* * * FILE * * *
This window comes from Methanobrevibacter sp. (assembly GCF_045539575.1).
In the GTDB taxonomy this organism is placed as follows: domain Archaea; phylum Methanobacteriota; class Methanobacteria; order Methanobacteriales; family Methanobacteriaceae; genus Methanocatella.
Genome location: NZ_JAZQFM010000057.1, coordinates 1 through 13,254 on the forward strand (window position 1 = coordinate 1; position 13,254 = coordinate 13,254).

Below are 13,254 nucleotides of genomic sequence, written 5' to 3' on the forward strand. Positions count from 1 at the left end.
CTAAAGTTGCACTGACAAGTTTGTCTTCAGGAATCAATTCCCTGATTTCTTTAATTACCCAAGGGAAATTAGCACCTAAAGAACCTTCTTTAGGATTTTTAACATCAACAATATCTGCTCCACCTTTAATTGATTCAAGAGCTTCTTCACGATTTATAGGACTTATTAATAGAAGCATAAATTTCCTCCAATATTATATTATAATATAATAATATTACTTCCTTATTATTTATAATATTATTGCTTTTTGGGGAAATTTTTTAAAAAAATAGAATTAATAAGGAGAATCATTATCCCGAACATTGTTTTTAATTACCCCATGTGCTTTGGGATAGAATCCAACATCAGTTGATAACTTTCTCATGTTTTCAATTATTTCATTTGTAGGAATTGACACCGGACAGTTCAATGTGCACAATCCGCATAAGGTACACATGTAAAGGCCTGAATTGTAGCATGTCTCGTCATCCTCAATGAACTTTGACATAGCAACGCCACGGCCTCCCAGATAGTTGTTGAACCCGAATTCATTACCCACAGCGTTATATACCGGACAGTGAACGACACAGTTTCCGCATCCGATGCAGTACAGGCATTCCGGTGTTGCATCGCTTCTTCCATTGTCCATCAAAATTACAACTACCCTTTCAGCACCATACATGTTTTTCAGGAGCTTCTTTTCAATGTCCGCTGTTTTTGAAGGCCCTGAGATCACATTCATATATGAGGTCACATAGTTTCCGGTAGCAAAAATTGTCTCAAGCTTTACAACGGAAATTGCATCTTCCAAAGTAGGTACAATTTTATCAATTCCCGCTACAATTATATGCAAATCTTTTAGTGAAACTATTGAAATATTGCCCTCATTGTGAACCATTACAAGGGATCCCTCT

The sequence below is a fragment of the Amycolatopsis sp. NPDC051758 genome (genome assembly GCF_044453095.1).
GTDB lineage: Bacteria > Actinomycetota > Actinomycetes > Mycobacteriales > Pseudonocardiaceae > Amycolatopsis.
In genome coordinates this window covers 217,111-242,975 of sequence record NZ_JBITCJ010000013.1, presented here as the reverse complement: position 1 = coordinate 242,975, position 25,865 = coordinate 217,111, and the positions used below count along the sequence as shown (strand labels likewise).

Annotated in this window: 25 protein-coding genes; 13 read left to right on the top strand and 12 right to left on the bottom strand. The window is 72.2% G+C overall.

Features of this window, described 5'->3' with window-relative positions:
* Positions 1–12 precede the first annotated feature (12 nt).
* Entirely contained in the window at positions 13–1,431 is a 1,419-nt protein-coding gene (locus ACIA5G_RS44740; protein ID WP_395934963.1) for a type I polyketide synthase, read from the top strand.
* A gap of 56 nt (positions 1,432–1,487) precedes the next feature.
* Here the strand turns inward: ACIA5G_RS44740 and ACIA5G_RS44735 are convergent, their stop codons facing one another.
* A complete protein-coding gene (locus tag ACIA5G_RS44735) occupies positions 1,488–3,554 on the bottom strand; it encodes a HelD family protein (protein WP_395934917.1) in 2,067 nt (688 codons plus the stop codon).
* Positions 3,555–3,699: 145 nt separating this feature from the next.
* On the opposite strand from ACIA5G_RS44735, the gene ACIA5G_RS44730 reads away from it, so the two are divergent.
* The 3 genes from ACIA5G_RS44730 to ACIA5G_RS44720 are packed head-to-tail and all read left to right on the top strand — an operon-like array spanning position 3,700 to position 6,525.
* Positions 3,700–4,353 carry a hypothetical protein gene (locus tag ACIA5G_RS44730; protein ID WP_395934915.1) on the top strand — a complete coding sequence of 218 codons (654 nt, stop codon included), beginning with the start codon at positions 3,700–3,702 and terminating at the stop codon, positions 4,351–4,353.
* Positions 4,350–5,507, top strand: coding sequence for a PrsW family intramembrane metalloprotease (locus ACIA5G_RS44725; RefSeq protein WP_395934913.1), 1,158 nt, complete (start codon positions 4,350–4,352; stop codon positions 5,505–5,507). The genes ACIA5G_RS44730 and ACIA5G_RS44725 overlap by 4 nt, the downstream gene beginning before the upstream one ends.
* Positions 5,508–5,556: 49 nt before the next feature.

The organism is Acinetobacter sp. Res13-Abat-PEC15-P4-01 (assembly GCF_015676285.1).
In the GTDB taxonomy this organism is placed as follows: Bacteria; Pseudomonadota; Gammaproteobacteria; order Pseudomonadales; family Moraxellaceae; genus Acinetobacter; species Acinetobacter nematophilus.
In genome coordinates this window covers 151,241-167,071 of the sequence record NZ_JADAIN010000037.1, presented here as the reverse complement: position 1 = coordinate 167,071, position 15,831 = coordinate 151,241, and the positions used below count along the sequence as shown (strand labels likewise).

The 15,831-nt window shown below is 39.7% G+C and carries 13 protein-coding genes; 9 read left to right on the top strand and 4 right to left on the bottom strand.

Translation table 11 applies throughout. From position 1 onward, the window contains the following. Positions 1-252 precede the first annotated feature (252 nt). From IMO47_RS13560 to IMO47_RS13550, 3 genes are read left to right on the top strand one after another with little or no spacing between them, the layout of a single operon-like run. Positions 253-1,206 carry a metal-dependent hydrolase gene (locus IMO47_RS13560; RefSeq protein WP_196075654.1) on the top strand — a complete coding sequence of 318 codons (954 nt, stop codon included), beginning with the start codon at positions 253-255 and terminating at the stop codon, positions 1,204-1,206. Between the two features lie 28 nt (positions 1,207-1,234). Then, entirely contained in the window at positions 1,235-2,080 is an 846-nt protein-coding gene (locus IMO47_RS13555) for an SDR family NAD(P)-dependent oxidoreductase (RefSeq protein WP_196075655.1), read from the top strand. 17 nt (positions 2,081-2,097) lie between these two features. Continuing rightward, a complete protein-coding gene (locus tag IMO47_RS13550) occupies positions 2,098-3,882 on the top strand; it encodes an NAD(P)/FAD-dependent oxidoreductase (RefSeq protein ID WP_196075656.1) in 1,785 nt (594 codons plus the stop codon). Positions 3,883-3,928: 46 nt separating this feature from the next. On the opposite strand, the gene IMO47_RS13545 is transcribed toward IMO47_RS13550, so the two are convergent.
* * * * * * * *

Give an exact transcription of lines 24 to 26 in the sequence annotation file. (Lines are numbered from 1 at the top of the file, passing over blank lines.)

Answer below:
In genome coordinates this window covers 151,241-167,071 of the sequence record NZ_JADAIN010000037.1, presented here as the reverse complement: position 1 = coordinate 167,071, position 15,831 = coordinate 151,241, and the positions used below count along the sequence as shown (strand labels likewise).

The 15,831-nt window shown below is 39.7% G+C and carries 13 protein-coding genes; 9 read left to right on the top strand and 4 right to left on the bottom strand.

Translation table 11 applies throughout. From position 1 onward, the window contains the following. Positions 1-252 precede the first annotated feature (252 nt). From IMO47_RS13560 to IMO47_RS13550, 3 genes are read left to right on the top strand one after another with little or no spacing between them, the layout of a single operon-like run. Positions 253-1,206 carry a metal-dependent hydrolase gene (locus IMO47_RS13560; RefSeq protein WP_196075654.1) on the top strand — a complete coding sequence of 318 codons (954 nt, stop codon included), beginning with the start codon at positions 253-255 and terminating at the stop codon, positions 1,204-1,206. Between the two features lie 28 nt (positions 1,207-1,234). Then, entirely contained in the window at positions 1,235-2,080 is an 846-nt protein-coding gene (locus IMO47_RS13555) for an SDR family NAD(P)-dependent oxidoreductase (RefSeq protein WP_196075655.1), read from the top strand. 17 nt (positions 2,081-2,097) lie between these two features. Continuing rightward, a complete protein-coding gene (locus tag IMO47_RS13550) occupies positions 2,098-3,882 on the top strand; it encodes an NAD(P)/FAD-dependent oxidoreductase (RefSeq protein ID WP_196075656.1) in 1,785 nt (594 codons plus the stop codon). Positions 3,883-3,928: 46 nt separating this feature from the next. On the opposite strand, the gene IMO47_RS13545 is transcribed toward IMO47_RS13550, so the two are convergent.